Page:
Duct Tales

A contributing factor to heat loss in other sections of your house is leaky ducts or ducts that aren’t the right size to provide enough airflow. You can also seal the leaks in the duct structure with putty if they’re small enough, but you may have to call an HVAC professional.

If your ducts are the wrong size, whether they’re too big or small, they can cause an improper flow of heat to the rest of your home. Not only will this make other parts of your house colder, but it can cause damage to the hardware.

How to Know if Your Thermostat is Working Correctly

There are several reasons your thermostat might be working incorrectly, but the most common ones are dirt, bad batteries, wiring, or your thermostat being in a bad location. The most obvious way to tell that it’s faulty is that it won’t turn on or constantly goes on and off.

If this happens, check that the batteries still work, the thermostat is level, and the device is away from too many electronics or a vent. Also, check the interior for dirt or smoke buildup, but if none of these work, you’ll need to contact an electrician or try replacing the thermostat.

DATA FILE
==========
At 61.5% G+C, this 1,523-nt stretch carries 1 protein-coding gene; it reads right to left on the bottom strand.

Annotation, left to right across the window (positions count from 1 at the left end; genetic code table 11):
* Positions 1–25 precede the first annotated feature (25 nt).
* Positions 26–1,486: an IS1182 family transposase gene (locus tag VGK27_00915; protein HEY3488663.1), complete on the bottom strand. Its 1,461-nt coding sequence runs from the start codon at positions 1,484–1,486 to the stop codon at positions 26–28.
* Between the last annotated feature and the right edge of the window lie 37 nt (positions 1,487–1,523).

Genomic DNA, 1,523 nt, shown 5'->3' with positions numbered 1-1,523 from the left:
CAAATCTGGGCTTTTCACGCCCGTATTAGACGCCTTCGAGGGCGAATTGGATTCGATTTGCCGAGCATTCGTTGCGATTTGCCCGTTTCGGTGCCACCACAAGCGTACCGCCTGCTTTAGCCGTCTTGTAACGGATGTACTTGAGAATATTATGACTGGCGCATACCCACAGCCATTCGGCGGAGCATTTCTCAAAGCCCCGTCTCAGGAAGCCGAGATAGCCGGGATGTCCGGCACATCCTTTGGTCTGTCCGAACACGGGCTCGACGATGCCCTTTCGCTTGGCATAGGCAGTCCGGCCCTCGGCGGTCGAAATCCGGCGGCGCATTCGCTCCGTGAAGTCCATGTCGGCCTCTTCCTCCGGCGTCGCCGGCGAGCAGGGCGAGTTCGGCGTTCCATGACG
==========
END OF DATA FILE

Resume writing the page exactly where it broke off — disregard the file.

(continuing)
At the end of that day, insulation, leaky ducts, or the HVAC unit itself can all be reasons for the thermostat to read warmer than the rest of your home. However, keep in mind that your thermostat reads the immediate temperature around it, so other parts of your home can be cold.

Whether you fix the insulation yourself or call someone to do it, it’s also a good idea to keep your thermostat checked and clean and to follow the suggested temperature settings depending on your climate and location.